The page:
Theories vary about why we have cracked foundations here mostly for homes built in the 70’s. Some think it’s because we have an earthquake fault in Summerville. Others believe it’s poor site prep. Probably a little of both. Mount Valley and Ram Jack would be able to speak more autoratatively than me. My approach is from a real estate standpoint. It’s a pretty bitter pill to swallow for the owner to ante’s up the 10 to 20 g’s to get the repairs done, only to find their home is still devalued.
Cara and I actually bought one of these homes two years ago. We were trying to get the most home for our money, the repairs were guaranteed, and we were thinking we were going to be here for quite a while. Our theory was that it devalued the home by about $10,000 and we negotiated accordingly.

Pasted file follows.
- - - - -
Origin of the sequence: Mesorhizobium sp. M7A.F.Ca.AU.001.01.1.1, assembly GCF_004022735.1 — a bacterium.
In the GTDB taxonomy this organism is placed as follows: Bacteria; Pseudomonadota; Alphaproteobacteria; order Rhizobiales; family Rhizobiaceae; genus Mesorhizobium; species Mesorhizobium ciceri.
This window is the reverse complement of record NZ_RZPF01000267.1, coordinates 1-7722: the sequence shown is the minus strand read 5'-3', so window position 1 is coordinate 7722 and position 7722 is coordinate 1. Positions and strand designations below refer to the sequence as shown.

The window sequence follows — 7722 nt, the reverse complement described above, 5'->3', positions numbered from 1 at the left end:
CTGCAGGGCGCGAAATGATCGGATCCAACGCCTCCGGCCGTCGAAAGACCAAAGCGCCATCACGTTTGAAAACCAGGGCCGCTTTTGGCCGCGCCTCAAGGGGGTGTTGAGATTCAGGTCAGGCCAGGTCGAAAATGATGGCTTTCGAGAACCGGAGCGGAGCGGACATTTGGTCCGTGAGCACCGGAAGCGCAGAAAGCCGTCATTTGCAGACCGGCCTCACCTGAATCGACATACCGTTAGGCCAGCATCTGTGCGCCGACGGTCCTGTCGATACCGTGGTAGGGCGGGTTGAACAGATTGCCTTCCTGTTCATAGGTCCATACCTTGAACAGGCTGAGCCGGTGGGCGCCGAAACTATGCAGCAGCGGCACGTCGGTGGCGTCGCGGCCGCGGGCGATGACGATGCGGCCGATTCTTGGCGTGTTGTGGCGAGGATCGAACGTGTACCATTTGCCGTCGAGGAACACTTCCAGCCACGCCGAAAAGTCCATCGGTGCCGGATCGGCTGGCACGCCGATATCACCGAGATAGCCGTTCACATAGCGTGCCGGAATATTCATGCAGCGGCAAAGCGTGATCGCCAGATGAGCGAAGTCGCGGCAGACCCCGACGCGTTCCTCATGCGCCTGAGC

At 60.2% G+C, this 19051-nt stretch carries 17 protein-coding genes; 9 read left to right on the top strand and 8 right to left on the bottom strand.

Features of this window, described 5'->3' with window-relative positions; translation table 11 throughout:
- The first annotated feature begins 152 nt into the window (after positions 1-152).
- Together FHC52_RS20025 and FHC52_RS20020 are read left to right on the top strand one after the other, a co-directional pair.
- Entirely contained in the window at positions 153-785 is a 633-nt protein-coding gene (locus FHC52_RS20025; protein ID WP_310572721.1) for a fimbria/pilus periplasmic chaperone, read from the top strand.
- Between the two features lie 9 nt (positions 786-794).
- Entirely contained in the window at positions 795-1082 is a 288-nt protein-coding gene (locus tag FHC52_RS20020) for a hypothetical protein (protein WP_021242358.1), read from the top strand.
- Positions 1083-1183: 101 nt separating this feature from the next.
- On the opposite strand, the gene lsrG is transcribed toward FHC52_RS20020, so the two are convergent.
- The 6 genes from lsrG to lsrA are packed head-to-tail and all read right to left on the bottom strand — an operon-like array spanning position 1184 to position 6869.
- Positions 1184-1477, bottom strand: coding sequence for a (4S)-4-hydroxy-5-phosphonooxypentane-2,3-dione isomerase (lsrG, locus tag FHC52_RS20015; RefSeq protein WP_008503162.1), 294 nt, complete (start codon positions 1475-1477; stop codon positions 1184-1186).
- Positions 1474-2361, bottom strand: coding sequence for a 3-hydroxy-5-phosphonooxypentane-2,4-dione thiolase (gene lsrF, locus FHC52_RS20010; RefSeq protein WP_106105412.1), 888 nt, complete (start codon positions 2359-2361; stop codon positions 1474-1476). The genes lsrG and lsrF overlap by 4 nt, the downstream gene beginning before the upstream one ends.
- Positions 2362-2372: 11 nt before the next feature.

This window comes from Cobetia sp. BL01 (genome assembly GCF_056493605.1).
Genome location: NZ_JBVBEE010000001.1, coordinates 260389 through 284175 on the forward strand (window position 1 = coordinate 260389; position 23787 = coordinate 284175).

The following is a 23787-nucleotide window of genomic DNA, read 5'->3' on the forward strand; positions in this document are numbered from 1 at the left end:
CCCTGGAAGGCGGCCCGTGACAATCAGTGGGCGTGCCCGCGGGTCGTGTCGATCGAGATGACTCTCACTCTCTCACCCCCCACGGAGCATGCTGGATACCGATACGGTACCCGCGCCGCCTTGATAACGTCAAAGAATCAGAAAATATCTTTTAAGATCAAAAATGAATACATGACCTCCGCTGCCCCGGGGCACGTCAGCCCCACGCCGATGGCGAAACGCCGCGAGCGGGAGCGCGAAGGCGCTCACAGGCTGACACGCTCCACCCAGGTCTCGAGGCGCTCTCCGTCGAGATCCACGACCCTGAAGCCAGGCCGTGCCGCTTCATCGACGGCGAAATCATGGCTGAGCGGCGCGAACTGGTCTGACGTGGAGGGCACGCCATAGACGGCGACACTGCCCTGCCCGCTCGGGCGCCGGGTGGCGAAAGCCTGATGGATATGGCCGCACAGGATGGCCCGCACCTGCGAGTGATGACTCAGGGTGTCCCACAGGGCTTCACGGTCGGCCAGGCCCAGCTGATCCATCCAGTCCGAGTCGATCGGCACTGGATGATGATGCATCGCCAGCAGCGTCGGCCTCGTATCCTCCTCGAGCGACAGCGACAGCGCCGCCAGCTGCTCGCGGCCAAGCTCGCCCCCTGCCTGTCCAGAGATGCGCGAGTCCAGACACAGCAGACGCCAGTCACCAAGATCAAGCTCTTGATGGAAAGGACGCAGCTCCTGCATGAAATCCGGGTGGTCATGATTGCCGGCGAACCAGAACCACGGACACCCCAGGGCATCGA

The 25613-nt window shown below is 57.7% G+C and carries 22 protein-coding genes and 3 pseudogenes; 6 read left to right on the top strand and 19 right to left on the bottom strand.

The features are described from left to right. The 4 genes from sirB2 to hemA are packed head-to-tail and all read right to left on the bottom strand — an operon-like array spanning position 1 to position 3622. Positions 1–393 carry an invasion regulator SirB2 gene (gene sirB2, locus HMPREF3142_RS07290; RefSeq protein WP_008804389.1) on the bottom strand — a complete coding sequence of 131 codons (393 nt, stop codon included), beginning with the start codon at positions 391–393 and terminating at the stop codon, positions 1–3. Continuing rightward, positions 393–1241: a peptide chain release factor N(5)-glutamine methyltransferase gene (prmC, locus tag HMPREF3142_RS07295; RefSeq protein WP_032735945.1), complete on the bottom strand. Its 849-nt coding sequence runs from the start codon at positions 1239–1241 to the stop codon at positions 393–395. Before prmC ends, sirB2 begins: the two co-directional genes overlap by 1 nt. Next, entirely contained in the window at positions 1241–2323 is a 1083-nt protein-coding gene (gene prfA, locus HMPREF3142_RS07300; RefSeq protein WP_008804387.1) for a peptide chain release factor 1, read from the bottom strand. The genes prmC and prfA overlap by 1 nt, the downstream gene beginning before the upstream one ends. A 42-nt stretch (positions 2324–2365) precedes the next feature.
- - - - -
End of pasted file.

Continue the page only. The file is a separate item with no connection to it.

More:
When we’re working with buyers and we see one of these homes, what we tell people is that it puts a cloud of sorts over the property and makes it less marketable. It will take longer to sell, and an educated buyer is going to want at least $10g taken off the price, when the repairs have been completed…and more if they haven’t. You do have the possibility that someone will fall in love with your home and pay closer to full price, but that chance is pretty slim. Whenever we’re looking at homes, we always inspect the garage carefully to look for any obvious cracks. You can tell if it’s cracked all the way through by seeing if the crack is level….if both sides of the crack are on the same level. It the two sides of the crack are at different levels, then it’s not a surface crack. We also look for excessive cracking in the bricks outside the home if it is a brick home. And we look for horizontal cracking inside the homes. Vertical cracks are more typical from standard settling. Horizontal cracks indicate potential structural issues. You’ll want to have your inspectors look more closely.
The biggest problem with buying one of these homes, is that you can pay 100 engineers to inspect the property, and they are all going to qualify any statements they make with disclaimers that say the the inspection is limited to what they’re able to see.